As far as translating the experience for a UK audience, Christine’s father and maternal grandparents were British, giving her a national insight.
“It was very much taking what LEGO had done in Billund and making it right for the British audience. And then also taking it to a new level, but maintaining the LEGO commitment to children and families and quality and experience. So we worked with a lot of toy designers and LEGO marketing and educational people to make sure it struck the right balance.”
Ticketing, Sponsorship and Legoland California
One of the most innovative elements of the LEGOLAND Windsor operations was advance ticket sales; a commitment that the theme park made to the local authority to minimise the impact on traffic in the area.
“It’s a beautiful, unique site and we worked closely with the town to make sure that we didn’t impact traffic, which was a really important consideration. We sold tickets in advance back in 1995/96 which was unheard of in the theme park industry – all done over the phone. This way we knew how many people were coming. Over 60% of our tickets were sold in advance so we could control the experience in the park by controlling the attendance. It was very, very different and now of course everybody’s doing it online, but it was pretty radical at the time.”
Another operational practice in which LEGOLAND Windsor was ahead of its time was with corporate sponsorship.
“Integrating sponsors into the park in a way that made sense for LEGO and the LEGO brand from a creative point of view was a really interesting exercise.
When we started working at the park, Billund had no sponsors and they served 3 or 4 types of cola in the park. So we got to work more creatively with sponsors to work out how to integrate their brand with our brand and make sure that it made sense for our target audience.”
Aside from Disney, the LEGO brand was well established and one of the first to realise the brand value. Christine says, “It was cautiously leveraged. We were definitely meant to be a revenue source for LEGO and not just a marketing extension. But we integrated the brand into everything we did with things like making the child the hero; making everything interactive so there was nothing passive about the experience; things to discover and the subtlety and layers to everything. It was really very, very important to us because we were building something pretty special.”
The next move was over to California to build another new LEGOLAND park for a very different target audience.
“We went from being a fairly big fish in a small pond in the UK to being in a very competitive market. But we had learned a lot, we had all the overwhelmingly positive feedback from our guests in England, and so we took that product and made it different for the US market.”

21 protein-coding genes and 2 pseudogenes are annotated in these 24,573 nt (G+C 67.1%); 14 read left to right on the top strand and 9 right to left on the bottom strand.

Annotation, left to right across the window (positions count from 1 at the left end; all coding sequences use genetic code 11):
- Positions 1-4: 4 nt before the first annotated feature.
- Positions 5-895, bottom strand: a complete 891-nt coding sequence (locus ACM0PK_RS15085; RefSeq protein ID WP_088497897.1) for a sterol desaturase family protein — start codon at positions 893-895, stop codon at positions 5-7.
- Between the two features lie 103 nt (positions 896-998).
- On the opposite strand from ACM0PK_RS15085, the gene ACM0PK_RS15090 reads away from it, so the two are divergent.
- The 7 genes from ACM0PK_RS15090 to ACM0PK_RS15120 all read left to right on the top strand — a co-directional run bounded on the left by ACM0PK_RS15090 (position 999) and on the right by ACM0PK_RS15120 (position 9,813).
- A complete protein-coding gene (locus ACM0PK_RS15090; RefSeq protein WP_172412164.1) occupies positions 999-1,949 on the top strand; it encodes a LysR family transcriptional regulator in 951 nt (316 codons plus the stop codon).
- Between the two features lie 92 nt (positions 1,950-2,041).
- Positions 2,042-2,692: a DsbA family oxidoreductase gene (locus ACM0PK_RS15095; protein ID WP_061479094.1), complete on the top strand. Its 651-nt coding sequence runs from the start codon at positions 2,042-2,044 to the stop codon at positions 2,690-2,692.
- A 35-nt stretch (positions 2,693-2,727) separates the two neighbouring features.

BaAM Productions and the "Brand Experience"
After four years at LEGOLAND California, Christine felt that it was time to go home to Canada. She accepted a job with Bronskill & Company, the parent of design and project management firm BaAM Productions, where she is now Vice President.
She had worked with members of the BaAM team at LEGOLAND California on the original show set for the Big Test and at the CN Tower on MindWarp Theatre. When she was looking to move back to Canada, Bronskill felt that would be a “good fit” and provide an “opportunity to do something different, and yet the same.”
Although her theme park background was a big draw for BaAM, it has been Christine’s brand experience with LEGO that has translated particularly well into her present role.
She says that brand is “a big part of what we do with our sports clients and also with museums and science centres …. The brand experience and the educational experience from the LEGO work is invaluable.”
In her time with BaAM she has widened the company’s traditionally sports-based portfolio to include museums and science centres. “It’s an area of business that they weren’t doing when I started and which we’ve developed in the past 10 or 11 years.
“We have done some work in the theme park world but the significant shift is to the culturally focussed work in museums and science centres. Sometimes that work is also sports connected; one of the first permanent projects we did was a hockey museum in Northern Ontario. That allowed us to take our sports experience and to learn at the same time in a context that we were really familiar with.”
The Themed Entertainment Association (TEA)
In November 2012 Christine was elected President of the TEA, only the second woman and also second non-US president in the organisation’s history.